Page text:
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Significant Indian Paintings Significant Indian Paintings A.R. CHUGHTAI (1897 - 1975)
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Private Collection, Jaipur
Chughtai’s pictorial symbolism often refers to the romance of an absentee lover, rooted in the passionate verses of literary geniuses like Iqbal. Perhaps even more so, since both suffered from discontented consequences of unrequited love, which led to their idolisation of women as ethereal beings of intense mystery.
In the present untitled lot, Chughtai creates the image of a sensuous doe-eyed beauty, lost in amorous contemplation that apparently brings a smile to her face that she tries to hide behind a raised hand. From her attire the woman appears to be of Kazakh descent as she wears the traditional ‘tantour’ consisting of a tall headgear covered in veil, as the furnished image implicates. It is a known fact that Chughtai based his art on the three point ideal of draughtsmanship, research and improvisation as all of his masterpieces project.
Chugtai’s stunning use of space and perspective in this work, in relation to the central form,is praiseworthy. Not unlike the great Oriental masters of scroll-painting, he commands the vertical space with graceful swooping lines that in turn defines the contour of the figure with dexterity. The color palette is soothing and radiant without being gaudy. He preferred to work on a particular range of papers made in Germany and England incorporating a uniquely styled method of was painting regarding which he boastfully once said – “I claim that if you were to immerse my paintings in water and let them lie there for a very long time even then, when you take them out you will find the colours as bright and as fast as ever. "
Born in Mohalla Chabuk Sawaran at the old city of Lahore, Abdur Rehman Chughtai, was the celebrated exponent of the Neo Bengal School and a pioneer among the artists in post-independent Pakistan. Hailing from an affluent family of architects, Chughtai's kin was proud of their esteemed Persian ancestry and its inherent traditions.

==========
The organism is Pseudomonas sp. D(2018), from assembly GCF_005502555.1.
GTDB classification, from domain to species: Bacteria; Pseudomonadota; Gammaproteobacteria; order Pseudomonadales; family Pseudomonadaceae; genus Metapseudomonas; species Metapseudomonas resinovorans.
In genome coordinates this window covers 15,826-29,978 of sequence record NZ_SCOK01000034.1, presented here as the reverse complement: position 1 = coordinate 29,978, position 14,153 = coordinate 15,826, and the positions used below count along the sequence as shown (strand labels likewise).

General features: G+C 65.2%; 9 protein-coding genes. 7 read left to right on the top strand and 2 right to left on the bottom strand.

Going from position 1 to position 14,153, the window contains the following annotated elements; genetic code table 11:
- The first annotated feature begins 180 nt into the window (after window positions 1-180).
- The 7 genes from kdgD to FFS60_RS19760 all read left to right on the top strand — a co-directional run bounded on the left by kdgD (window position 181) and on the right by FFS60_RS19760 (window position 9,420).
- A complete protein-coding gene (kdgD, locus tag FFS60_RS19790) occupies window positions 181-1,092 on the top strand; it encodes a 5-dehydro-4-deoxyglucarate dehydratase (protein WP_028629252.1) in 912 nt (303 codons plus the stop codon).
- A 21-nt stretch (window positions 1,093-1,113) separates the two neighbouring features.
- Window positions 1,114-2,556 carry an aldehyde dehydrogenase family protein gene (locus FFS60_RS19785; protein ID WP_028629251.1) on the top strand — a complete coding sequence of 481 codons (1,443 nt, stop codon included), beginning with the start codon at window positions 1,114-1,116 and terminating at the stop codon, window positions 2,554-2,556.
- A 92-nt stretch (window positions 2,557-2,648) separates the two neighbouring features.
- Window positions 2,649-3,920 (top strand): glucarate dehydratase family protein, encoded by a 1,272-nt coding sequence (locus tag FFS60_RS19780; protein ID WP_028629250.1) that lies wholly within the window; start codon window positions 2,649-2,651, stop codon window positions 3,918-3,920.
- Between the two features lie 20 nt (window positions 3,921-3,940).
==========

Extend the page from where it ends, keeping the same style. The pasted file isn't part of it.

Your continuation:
Chughtai received his formal education at the Mayo School of Art (1911 to 1914). Following this he embarked on a trip to India whence he met members of the Tagore family and was enlightened with the ideals of the Neo Bengal School, although he felt some reservation regarding particular aspects of Abanindranath’s image-making. From 1924 onwards Chughtai began to work independently and in keeping with the revivalist spirit of the Bengal School, sought inspiration from Persian and Mughal miniature styles as well as the "Naqsh" or pattern-making attribute evident in Islamic decorative arts.
His paintings, conspicuously espoused the Islamic cosmopolitanism, envisioned by the prominent poet-philosopher Muhammad Iqbal. According to the art historian Akbar Naqvi he was “…. a painter who was committed to the imaginative provenance of the Persian Sufi and the Hindu mystical tradition of art which saw Reality disguised behind the infinite veils of appearances.”
Chughtai was honoured with several prestigious awards like Pakistan's Hilal-i-Imtiaz in 1960,and the President of West Germany’s Gold Medal in 1964. The Government of Pakistan considered him a National luminary and therefore gifted his paintings to distinguished visitors. His paintings are in the collection of the British Museum, the Victoria and Albert Museum, the Peace Palace (in The Hague), United Nations Headquarters, New York, the Kennedy Memorial in Boston, the US State Department (in Washington D.C.), President's House Bonn, Nizam of Hyderabad’s Palace, Queen Juliana's Palace in the Netherlands, Emperor's Palace Bangkok, President House Islamabad, Governors’ Houses in Lahore and Karachi, and the National Art Gallery, Islamabad.